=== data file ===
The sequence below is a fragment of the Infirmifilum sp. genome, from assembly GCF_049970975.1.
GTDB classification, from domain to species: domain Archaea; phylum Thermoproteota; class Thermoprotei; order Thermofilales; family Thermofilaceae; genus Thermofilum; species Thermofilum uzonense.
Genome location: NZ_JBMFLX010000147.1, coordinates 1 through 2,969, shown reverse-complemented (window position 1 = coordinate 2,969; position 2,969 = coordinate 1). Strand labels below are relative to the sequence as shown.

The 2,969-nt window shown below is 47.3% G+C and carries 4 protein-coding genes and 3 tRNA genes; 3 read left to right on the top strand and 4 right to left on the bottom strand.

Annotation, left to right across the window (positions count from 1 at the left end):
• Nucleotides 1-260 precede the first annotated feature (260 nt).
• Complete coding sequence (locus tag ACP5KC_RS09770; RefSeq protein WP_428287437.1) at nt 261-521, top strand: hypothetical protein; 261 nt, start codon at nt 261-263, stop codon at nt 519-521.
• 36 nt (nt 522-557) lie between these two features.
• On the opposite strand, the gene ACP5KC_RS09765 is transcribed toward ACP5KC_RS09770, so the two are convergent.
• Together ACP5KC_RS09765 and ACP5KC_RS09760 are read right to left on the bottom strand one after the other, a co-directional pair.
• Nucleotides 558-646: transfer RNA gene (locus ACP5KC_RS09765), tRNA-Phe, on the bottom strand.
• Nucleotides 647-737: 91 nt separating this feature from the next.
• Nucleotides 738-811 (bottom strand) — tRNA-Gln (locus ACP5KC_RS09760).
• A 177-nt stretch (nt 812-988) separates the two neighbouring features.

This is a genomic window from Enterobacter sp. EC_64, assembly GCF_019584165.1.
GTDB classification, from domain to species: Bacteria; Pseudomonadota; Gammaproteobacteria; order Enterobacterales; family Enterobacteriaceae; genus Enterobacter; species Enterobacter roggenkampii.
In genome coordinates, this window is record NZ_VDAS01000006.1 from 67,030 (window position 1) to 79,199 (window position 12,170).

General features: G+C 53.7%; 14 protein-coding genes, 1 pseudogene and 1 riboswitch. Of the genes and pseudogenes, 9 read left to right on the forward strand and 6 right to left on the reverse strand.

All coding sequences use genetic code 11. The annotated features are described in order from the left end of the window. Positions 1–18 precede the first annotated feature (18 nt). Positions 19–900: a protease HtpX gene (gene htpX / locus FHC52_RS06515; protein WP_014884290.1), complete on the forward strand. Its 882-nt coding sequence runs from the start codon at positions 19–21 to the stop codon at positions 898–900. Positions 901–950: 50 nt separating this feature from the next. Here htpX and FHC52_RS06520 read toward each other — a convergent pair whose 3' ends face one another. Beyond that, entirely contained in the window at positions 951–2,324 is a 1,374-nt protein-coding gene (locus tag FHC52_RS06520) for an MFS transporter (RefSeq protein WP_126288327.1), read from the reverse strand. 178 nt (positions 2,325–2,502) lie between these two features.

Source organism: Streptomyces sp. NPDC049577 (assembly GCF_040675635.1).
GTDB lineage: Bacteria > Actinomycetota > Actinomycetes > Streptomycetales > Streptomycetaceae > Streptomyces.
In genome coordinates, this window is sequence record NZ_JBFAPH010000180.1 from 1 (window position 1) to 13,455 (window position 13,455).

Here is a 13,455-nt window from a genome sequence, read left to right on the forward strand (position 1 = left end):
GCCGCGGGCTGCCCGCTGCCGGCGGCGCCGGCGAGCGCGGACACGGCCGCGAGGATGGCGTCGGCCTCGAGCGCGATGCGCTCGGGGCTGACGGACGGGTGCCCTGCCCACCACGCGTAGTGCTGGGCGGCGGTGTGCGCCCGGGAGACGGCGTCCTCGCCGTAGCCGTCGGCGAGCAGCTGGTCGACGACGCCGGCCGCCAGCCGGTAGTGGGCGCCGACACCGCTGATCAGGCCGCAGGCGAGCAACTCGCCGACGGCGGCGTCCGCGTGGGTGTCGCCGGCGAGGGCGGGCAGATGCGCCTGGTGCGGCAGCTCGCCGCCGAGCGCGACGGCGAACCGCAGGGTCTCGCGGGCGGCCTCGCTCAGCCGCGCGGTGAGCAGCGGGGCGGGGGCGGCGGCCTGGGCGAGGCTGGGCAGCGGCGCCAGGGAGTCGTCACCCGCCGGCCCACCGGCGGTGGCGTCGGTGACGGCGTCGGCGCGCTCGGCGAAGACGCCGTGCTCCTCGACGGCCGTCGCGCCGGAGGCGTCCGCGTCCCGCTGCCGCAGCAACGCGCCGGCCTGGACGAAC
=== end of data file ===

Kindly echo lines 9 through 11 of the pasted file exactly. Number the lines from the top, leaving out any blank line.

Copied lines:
• On the opposite strand, the gene ACP5KC_RS09765 is transcribed toward ACP5KC_RS09770, so the two are convergent.
• Together ACP5KC_RS09765 and ACP5KC_RS09760 are read right to left on the bottom strand one after the other, a co-directional pair.
• Nucleotides 558-646: transfer RNA gene (locus ACP5KC_RS09765), tRNA-Phe, on the bottom strand.